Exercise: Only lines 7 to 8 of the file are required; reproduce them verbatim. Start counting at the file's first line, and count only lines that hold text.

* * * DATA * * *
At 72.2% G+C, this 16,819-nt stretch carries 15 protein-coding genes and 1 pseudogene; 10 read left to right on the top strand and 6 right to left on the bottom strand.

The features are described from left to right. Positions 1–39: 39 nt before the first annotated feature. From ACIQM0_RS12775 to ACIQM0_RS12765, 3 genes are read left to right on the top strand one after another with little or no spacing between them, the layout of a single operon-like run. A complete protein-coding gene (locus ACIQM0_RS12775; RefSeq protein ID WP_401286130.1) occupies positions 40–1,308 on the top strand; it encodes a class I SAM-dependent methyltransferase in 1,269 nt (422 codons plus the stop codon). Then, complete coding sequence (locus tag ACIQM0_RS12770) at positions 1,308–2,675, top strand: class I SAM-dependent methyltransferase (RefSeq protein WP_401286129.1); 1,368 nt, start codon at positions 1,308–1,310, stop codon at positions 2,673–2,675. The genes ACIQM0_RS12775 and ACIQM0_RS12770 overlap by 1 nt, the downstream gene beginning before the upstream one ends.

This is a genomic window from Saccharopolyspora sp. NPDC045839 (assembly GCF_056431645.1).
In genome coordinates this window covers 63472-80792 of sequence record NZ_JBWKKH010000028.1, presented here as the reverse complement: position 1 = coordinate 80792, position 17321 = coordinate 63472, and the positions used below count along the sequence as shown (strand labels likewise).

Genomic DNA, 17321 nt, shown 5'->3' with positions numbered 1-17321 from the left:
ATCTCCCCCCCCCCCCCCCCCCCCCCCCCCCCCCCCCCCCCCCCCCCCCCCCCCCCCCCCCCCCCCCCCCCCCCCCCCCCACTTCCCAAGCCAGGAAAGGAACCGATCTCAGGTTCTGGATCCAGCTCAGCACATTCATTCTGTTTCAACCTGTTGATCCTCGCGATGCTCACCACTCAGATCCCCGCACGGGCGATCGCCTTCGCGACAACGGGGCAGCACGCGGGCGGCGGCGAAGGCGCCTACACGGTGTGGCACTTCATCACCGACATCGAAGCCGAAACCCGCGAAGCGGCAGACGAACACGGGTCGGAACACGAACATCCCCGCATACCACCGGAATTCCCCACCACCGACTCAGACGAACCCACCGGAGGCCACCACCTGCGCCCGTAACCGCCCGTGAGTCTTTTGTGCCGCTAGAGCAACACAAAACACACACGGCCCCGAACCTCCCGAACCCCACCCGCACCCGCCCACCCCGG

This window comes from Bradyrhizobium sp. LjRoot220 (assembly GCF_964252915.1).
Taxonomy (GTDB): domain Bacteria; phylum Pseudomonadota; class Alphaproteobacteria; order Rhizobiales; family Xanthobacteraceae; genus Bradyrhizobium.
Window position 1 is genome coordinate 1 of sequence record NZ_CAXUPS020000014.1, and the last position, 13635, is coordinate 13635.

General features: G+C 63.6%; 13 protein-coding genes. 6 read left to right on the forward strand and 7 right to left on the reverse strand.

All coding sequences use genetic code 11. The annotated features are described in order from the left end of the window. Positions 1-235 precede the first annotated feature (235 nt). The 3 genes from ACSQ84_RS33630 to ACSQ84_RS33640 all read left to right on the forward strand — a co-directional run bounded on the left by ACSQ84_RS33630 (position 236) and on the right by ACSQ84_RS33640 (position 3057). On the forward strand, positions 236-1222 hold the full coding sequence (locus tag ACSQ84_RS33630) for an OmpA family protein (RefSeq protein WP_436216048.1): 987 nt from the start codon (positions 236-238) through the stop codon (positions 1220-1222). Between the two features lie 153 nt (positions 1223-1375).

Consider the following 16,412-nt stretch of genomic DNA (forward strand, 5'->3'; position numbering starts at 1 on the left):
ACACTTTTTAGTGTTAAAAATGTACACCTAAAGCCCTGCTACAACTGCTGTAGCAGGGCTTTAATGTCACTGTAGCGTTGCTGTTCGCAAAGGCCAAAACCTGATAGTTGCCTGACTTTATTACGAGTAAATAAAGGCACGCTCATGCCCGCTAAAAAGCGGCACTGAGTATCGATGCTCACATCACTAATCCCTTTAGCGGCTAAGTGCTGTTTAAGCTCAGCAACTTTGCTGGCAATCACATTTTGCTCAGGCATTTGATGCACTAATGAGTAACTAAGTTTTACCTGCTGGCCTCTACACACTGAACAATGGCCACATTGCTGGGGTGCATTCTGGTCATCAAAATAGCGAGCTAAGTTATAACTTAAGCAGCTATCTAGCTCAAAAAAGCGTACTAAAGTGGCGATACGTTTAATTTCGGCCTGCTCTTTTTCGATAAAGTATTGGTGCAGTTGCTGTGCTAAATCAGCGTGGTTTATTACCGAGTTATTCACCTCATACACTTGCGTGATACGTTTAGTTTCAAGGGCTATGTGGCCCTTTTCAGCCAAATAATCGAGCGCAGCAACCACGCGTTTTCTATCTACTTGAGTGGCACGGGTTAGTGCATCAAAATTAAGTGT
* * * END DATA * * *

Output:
This window comes from Bradyrhizobium sp. LjRoot220 (assembly GCF_964252915.1).
Taxonomy (GTDB): domain Bacteria; phylum Pseudomonadota; class Alphaproteobacteria; order Rhizobiales; family Xanthobacteraceae; genus Bradyrhizobium.